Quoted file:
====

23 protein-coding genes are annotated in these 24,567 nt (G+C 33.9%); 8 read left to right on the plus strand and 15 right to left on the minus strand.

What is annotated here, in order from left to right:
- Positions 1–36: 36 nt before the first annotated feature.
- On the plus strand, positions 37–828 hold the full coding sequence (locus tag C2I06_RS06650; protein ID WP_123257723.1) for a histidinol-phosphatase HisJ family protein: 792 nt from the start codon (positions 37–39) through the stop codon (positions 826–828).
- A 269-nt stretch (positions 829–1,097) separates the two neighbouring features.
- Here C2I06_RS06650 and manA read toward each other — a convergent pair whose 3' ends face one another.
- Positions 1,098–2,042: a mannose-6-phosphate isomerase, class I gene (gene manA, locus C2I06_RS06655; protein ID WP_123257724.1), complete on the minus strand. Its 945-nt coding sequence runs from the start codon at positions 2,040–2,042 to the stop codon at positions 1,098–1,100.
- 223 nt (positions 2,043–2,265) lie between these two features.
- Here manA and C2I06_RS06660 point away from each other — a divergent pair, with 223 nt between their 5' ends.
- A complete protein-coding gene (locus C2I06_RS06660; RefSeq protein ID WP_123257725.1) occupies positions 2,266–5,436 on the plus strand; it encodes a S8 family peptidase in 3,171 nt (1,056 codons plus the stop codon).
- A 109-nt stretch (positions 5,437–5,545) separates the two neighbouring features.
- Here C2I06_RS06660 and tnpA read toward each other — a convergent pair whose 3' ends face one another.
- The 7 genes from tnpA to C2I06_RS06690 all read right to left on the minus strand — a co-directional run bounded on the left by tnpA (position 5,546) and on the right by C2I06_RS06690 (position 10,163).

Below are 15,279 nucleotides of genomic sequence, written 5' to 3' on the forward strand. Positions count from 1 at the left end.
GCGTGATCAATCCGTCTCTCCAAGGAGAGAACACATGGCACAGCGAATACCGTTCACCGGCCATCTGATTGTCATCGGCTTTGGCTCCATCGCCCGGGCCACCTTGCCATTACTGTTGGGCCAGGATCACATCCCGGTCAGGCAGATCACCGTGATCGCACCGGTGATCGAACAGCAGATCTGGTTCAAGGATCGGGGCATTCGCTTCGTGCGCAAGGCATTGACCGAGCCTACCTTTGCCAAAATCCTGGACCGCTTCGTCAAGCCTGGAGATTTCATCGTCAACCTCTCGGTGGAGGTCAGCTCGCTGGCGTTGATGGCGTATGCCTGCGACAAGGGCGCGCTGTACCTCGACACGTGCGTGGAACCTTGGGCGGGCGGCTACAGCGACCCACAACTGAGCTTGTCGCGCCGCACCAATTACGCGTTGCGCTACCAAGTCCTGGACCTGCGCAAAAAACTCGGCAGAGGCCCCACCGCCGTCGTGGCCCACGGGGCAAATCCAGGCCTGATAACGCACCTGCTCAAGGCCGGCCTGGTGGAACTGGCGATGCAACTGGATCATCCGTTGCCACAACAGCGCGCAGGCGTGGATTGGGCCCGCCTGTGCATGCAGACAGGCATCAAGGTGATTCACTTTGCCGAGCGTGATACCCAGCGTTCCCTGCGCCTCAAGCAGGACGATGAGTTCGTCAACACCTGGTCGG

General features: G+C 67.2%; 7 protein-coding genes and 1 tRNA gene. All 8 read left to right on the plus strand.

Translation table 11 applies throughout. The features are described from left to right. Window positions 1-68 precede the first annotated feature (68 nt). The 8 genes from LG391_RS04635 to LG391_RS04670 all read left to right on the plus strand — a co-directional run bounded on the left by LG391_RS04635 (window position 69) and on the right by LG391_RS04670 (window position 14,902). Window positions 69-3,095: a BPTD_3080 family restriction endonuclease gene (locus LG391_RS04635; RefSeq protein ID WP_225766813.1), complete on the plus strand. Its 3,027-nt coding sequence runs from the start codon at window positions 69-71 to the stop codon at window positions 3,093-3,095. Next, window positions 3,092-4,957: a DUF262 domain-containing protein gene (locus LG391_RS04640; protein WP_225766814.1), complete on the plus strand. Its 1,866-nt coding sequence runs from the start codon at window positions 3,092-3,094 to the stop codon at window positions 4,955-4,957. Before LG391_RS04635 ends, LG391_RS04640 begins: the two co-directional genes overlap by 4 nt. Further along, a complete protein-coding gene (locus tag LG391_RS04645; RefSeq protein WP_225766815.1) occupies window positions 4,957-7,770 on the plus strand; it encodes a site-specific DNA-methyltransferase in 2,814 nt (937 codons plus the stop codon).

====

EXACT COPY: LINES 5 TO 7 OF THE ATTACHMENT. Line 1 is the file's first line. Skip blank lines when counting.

- A 269-nt stretch (positions 829–1,097) separates the two neighbouring features.
- Here C2I06_RS06650 and manA read toward each other — a convergent pair whose 3' ends face one another.
- Positions 1,098–2,042: a mannose-6-phosphate isomerase, class I gene (gene manA, locus C2I06_RS06655; protein ID WP_123257724.1), complete on the minus strand. Its 945-nt coding sequence runs from the start codon at positions 2,040–2,042 to the stop codon at positions 1,098–1,100.